If you sincerely follow these, nobody can stop you from creating wealth in the long run
Illustration: Uttam Ghosh/Rediff.com
Everyone has different goals and varied time frames for achieving them. A retirement goal would be decades away while a "saving for my wedding" goal could be just 24 months down the road.
Two individuals with similar goals -- such as saving for a child's education, could also have completely different time frames. However, certain principles stay the same.
Equity investors must note this.
1. Stocks work over the long term
In the short term, stocks tend to be volatile, bouncing around every which way on the back of the market's knee-jerk reactions to news as it hits. December 18 was a case in point as everyone was watching the results of the Gujarat elections.
Trying to predict the market's short-term movements is not only impossible, it's maddening. It is helpful to remember what Benjamin Graham said: In the short run, the market is like a voting machine -- tallying up which firms are popular and unpopular.
But in the long run, the market is like a weighing machine -- assessing the substance of a company.
Yet all too many investors are still focused on the popularity contests that happen every day, and then grow frustrated as the stocks of their companies -- which may have sound and growing businesses -- do not move.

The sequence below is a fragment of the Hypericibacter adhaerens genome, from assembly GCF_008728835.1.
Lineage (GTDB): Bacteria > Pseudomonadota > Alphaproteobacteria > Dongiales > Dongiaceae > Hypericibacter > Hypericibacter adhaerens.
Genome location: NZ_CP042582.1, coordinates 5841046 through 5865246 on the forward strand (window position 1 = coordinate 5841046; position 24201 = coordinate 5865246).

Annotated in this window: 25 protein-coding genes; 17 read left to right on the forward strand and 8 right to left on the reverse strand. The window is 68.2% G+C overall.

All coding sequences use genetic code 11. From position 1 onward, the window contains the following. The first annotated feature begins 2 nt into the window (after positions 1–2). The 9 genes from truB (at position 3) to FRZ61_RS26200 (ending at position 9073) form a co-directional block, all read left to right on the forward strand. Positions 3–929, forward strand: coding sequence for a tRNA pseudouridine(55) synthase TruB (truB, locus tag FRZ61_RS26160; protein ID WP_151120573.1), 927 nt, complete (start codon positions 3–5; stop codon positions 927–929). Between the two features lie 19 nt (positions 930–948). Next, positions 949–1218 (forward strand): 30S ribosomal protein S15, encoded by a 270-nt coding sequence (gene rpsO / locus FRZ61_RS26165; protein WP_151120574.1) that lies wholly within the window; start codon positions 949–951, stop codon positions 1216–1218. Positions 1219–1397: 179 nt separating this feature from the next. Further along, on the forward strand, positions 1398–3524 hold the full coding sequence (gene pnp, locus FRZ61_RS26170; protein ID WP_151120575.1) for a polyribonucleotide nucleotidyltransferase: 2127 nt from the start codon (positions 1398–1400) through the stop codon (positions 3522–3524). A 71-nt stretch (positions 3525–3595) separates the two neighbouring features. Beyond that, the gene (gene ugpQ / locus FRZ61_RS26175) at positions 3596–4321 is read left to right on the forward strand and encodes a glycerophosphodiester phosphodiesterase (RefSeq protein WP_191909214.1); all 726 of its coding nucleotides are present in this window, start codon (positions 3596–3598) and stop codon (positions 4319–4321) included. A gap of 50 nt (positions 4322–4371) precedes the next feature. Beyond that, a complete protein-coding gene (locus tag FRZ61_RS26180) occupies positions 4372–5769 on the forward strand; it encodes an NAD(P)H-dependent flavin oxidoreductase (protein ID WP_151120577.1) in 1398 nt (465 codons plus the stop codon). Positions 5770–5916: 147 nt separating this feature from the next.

Be patient, and keep your focus on a company's fundamental performance.
In time, the market will recognise and properly value the cash flows and earnings that the businesses produce.
2. Behave like an owner
Stocks are not merely things to be traded, they represent ownership interests in companies. If you are buying businesses, it makes sense to act like a business owner.
This means reading and analysing financial statements on a regular basis, weighing the competitive strengths of businesses, making predictions about future trends, as well as having conviction and not acting impulsively.
There are many media outlets competing for investors' attention, and most of them centre on presenting and justifying daily price movements of various markets.
The price changes rarely represent any real change in value. Rather, they merely represent volatility, which is inherent to any open market.
Tuning out this noise will not only give you more time, it will help you focus on what's important to your investing success -- the performance of the companies you own.
3. Don't be stubborn
In investing, the line between being patient and being stubborn is thin, unfortunately.
Patience comes from watching companies rather than stock prices, and letting your investment theses play out. If a stock you recently bought has fallen, but nothing has changed with the company, patience will likely pay off.
However, if you find yourself constantly discounting bad news or downplaying the importance of deteriorating financials, you might be crossing that fine line into stubborn territory.
Being stubborn in investing can be expensive.
Always ask yourself, "What is this business worth now? If I didn't already own it, would I buy it today?"
Honestly and correctly answering these questions will not only help you be patient when patience is needed, but it will also greatly help you with your selling decisions.